Moe still tinkers and makes stuff both for his day job and as a hobbyist and he always tends to infuse the maker culture and attitude in teams that he leads. He holds a Master’s degree in Systems and Computer Engineering from Carleton University, Ottawa, Ontario, and an MBA from School of Business Queen’s University, Kingston, Ontario.
King's College London & Worldsensing
General Motors Global R&D
Technical University of Kaiserslautern
German Research Center for Artificial Intelligence
Hans Schotten is Scientific Director and member of the Management Board of the German Research Centre for Artificial Intelligence (DFKI GmbH), full professor and head of the Institute for Wireless Communications and Navigation at the University of Kaiserslautern, and dean of the department of Electrical and Computer Engineering. In 1997, he received a Ph.D. in Electrical Engineering from the Aachen University of Technology RWTH, Germany. He held positions as senior researcher, project manager, and head of research groups at the Aachen University of Technology, Ericsson Corporate Research, and Qualcomm Corporate R&D. At Qualcomm he has also been a Director for Technical Standards and coordinator of Qualcomm's activities in European research programs. Prof. Schotten published over 200 technical papers, filed 15 patents, received several awards, served as TPC co-chair and TPC member of many international conferences, and consultant for research organizations, governmental bodies, and the ICT industry.
Andreas Mueller is a Research Engineer and Project Manager within the Corporate Research Department of Robert Bosch GmbH in Stuttgart, Germany. In line with Bosch’s ambition to actively drive and shape the emerging Internet of Things and Services, Andreas is responsible for various research activities in this exciting area, with applications in different verticals, including the industrial, consumer, building and healthcare domains. To this end, he is closely collaborating with experts from various fields and disciplines in order to make the Internet of Things and Services become reality.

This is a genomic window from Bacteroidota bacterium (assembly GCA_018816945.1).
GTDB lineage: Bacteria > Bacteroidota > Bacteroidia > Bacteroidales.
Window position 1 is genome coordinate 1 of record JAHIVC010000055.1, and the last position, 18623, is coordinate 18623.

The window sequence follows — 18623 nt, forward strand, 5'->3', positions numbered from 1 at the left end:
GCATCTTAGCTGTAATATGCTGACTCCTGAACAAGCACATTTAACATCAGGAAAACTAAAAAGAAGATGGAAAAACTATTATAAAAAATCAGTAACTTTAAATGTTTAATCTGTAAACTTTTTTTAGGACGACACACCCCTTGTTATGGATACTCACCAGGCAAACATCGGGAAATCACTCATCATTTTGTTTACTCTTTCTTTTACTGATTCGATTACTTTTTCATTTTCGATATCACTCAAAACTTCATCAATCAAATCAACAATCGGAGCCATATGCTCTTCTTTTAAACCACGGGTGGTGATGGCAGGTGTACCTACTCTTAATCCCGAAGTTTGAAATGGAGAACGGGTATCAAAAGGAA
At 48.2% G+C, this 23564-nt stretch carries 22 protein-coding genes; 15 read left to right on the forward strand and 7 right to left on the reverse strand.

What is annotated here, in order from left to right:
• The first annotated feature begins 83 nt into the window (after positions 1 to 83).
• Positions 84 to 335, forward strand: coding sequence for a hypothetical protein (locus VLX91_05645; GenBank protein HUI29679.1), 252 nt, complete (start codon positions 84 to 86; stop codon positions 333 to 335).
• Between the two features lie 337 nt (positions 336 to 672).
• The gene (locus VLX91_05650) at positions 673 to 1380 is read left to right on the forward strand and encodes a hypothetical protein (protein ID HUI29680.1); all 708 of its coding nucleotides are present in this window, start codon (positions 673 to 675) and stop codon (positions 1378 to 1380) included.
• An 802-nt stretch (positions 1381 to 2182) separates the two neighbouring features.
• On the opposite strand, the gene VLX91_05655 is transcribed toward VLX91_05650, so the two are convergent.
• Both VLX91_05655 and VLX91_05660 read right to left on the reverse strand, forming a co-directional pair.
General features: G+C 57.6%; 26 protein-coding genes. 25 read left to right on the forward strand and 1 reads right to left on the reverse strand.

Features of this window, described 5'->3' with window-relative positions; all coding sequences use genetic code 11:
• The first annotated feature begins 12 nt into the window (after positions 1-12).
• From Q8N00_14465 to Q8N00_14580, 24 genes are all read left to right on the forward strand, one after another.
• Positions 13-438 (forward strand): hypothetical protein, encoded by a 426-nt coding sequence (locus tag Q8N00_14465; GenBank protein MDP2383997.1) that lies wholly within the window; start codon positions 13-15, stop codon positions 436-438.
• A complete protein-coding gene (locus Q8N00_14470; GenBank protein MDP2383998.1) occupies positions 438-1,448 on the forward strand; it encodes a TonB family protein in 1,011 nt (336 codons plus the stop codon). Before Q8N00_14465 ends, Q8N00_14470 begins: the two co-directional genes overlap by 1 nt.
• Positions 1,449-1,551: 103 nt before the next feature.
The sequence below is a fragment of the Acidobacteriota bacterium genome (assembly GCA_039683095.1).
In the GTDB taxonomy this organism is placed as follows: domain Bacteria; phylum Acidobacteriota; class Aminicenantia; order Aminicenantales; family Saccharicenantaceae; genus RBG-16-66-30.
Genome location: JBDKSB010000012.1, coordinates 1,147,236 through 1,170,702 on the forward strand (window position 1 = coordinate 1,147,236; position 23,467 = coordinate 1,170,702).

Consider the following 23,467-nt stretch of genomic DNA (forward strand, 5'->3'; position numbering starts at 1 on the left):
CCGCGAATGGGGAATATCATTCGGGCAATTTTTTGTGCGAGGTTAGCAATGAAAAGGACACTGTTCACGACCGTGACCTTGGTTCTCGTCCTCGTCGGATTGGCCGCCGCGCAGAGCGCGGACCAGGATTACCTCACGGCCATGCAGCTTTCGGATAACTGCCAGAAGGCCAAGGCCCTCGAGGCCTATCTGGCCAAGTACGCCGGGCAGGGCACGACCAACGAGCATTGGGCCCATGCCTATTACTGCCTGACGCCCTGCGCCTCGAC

Prior to joining Bosch, Andreas was a Research Staff Member at the Institute of Telecommunications of the University of Stuttgart, Germany, where he was contributing to the further development of the 3GPP Long Term Evolution towards LTE-Advanced. Besides, he was working as a Systems Engineer for Rohde & Schwarz, developing a novel software-defined radio based communication system for the German Armed Forces. Andreas holds a German Diploma degree as well as a Ph.D. degree in Electrical Engineering (with distinction) and a M.Sc. degree in Information Technology, all from the University of Stuttgart, Germany.
Gerhard Wunder studied electrical engineering at the University of Hannover and the Technical University (TU) Berlin and received his graduate degree in electrical engineering (Dipl.-Ing.) with highest honors in 1999 and the PhD degree (Dr.-Ing.) in communication engineer-ing on the PAPR problem in OFDM with distinction (Summa Cum Laude) in 2003 from TU Berlin. In 2007, he also received the habilitation degree and became a Privatdozent at the TU Berlin. Since 2003 he is heading a research group at the Fraunhofer Heinrich-Hertz-Institut in Berlin.
In 2000 and 2005, he was a visiting professor at the Georgia Institute of Technology (Prof. Jayant), and the Stanford University (Prof. Paulraj). In 2009 he was a consultant at Alcatel-Lucent Bell Labs, New Jersey (USA). Since 2011, he is an editor for the IEEE Transactions on Wireless Communications. In 2011 he received the award for outstanding scientific publication by the German communication engineering society (ITG).